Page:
IfG calls for overhaul of relationship between Whitehall and devolved administrations

New mechanisms required to enable all four governments to jointly agree post-Brexit policy, according to think tank

Devolved administrations have been suspicious of plans for London to retain powers returning from the European Union. Credit: PA

By Tamsin.Rutter

09 Apr 2018

Brexit negotiations have caused “serious strain” in the relationship between Whitehall and administrations in Cardiff, Edinburgh and Belfast, according to the Institute for Government.

The think tank called for an overhaul of devolution arrangements following strife over the EU Withdrawal Bill: for the sake of continuity, Westminster wants initially to retain some of the UK powers returning from Brussels, but leaders in the devolved administrations have previously branded this a “power grab”.

In a new report, Devolution after Brexit: Managing the environment, agriculture and fisheries, the IfG outlined a series of changes to current arrangements to strengthen relationships and allow for four-nation agreements in policy areas, currently covered by Brussels, that will pertain to all parts of the UK following Britain’s departure from the EU.

It said, for example, that the four countries will need to cooperate on the level of agricultural subsidies to prevent unfair competition in some parts of the UK, and on joint strategies to meet international environmental obligations.

"The devolution arrangements of the late 1990s were designed to function within membership of the EU. Outside of the EU, they are no longer fit for purpose," said the IfG.

Its report comes after a meeting in March of the Joint Ministerial Committee – which brings together representatives of the Westminster government with the Scottish, Welsh and Northern Ireland devolved administrations – when it was decided that officials would undertake a review of the structures set up to support communication between the administrations.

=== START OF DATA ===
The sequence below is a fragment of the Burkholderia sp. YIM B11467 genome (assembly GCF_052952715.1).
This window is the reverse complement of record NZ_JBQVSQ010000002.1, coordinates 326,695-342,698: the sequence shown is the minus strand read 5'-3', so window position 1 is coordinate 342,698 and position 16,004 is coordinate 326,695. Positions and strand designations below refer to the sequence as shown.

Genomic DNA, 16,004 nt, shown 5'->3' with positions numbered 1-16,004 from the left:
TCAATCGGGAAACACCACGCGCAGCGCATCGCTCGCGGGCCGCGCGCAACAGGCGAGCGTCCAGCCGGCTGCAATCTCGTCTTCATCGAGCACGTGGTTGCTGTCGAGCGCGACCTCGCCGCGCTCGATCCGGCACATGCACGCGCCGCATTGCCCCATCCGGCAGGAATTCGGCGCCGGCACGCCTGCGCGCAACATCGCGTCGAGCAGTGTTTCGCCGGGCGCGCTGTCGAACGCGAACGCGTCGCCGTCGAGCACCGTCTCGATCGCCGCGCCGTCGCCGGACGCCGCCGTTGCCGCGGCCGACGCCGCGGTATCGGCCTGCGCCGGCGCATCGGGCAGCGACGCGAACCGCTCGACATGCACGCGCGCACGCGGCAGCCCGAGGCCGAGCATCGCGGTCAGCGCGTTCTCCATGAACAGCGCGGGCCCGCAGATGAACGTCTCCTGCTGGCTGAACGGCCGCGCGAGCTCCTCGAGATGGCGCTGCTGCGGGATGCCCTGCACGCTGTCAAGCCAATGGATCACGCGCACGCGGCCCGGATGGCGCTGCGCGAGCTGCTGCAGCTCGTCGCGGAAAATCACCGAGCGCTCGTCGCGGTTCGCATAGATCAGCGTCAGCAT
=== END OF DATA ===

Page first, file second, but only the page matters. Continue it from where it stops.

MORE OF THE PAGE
In March the government published a list of 153 areas where EU law intersects with devolved competence, including 41 areas related to the environment, agriculture and fisheries. These include almost the entire policy remit of the Department for Environment, Food and Rural Affairs as well as functions of the Department for Business, Energy and Industrial Strategy, the Ministry of Housing, Communities and Local Government and others.

According to the UK government, 19 of the policy areas will require some form of legislative framework when Britain leaves the EU. The IfG argued that non-legislative agreements between the four nations will be sufficient elsewhere, and its report explored the mechanisms and institutions required to support new agreements.

“There is a clear need for the four nations to agree how cooperation in these policy areas should be managed after the UK leaves the EU,” said the think tank.

It called for an urgent review of the Joint Ministerial Committee, including new terms of reference, sub-committees and processes for agreeing agendas and settling disputes to be agreed by all four governments. The JMC should open itself up to input from external stakeholders such as civil society and industry, it said.

The IfG also argued that all new public bodies established because of Brexit – former Cabinet Office minister Chris Skidmore previously told Civil Service World there could be more than 20 – should be designed and jointly owned by all four governments, as should the potential new environmental watchdog proposed by environment secretary Michael Gove. Parliamentary committees in Westminster should hold joint inquiries with committees in the devolved nations, it added.

Among its other recommendations, the think tank said the four nations would need to agree on a policy framework for distributing funding that previously came from the EU.

Jill Rutter, Brexit programme director at the Institute for Government, said: “The past year has shown the strain leaving the EU is placing on devolution arrangements designed on the assumption of UK membership. It is time for an overhaul.

“It is in the interests not only of the UK government, but also the devolved governments, to develop firm foundations for future joint working – to promote collaboration and innovation. Only then will we have the right environment, agriculture and fisheries policies for the whole country after Brexit.”

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